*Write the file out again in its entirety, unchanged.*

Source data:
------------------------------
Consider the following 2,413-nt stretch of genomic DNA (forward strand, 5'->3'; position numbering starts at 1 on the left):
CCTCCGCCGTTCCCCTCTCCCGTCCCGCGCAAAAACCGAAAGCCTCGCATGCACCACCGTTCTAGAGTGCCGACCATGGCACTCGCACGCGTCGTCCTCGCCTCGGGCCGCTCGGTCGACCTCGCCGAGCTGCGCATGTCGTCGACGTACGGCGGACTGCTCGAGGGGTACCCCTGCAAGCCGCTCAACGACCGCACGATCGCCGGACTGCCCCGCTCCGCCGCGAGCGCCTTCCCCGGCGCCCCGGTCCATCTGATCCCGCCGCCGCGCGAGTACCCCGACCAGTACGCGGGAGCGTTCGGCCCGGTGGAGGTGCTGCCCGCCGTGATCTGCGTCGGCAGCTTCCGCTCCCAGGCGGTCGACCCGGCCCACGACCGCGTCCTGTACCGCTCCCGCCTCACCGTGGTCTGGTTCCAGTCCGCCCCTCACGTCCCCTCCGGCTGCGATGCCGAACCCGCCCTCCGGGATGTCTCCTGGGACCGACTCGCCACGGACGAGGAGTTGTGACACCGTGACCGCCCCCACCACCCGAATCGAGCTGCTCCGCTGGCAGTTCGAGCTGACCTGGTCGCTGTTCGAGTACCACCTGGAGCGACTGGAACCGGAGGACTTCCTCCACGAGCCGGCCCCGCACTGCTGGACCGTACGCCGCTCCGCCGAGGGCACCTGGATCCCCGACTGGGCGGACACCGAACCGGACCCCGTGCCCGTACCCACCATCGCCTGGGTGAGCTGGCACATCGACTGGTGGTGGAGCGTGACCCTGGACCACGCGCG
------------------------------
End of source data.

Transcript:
Consider the following 2,413-nt stretch of genomic DNA (forward strand, 5'->3'; position numbering starts at 1 on the left):
CCTCCGCCGTTCCCCTCTCCCGTCCCGCGCAAAAACCGAAAGCCTCGCATGCACCACCGTTCTAGAGTGCCGACCATGGCACTCGCACGCGTCGTCCTCGCCTCGGGCCGCTCGGTCGACCTCGCCGAGCTGCGCATGTCGTCGACGTACGGCGGACTGCTCGAGGGGTACCCCTGCAAGCCGCTCAACGACCGCACGATCGCCGGACTGCCCCGCTCCGCCGCGAGCGCCTTCCCCGGCGCCCCGGTCCATCTGATCCCGCCGCCGCGCGAGTACCCCGACCAGTACGCGGGAGCGTTCGGCCCGGTGGAGGTGCTGCCCGCCGTGATCTGCGTCGGCAGCTTCCGCTCCCAGGCGGTCGACCCGGCCCACGACCGCGTCCTGTACCGCTCCCGCCTCACCGTGGTCTGGTTCCAGTCCGCCCCTCACGTCCCCTCCGGCTGCGATGCCGAACCCGCCCTCCGGGATGTCTCCTGGGACCGACTCGCCACGGACGAGGAGTTGTGACACCGTGACCGCCCCCACCACCCGAATCGAGCTGCTCCGCTGGCAGTTCGAGCTGACCTGGTCGCTGTTCGAGTACCACCTGGAGCGACTGGAACCGGAGGACTTCCTCCACGAGCCGGCCCCGCACTGCTGGACCGTACGCCGCTCCGCCGAGGGCACCTGGATCCCCGACTGGGCGGACACCGAACCGGACCCCGTGCCCGTACCCACCATCGCCTGGGTGAGCTGGCACATCGACTGGTGGTGGAGCGTGACCCTGGACCACGCGCG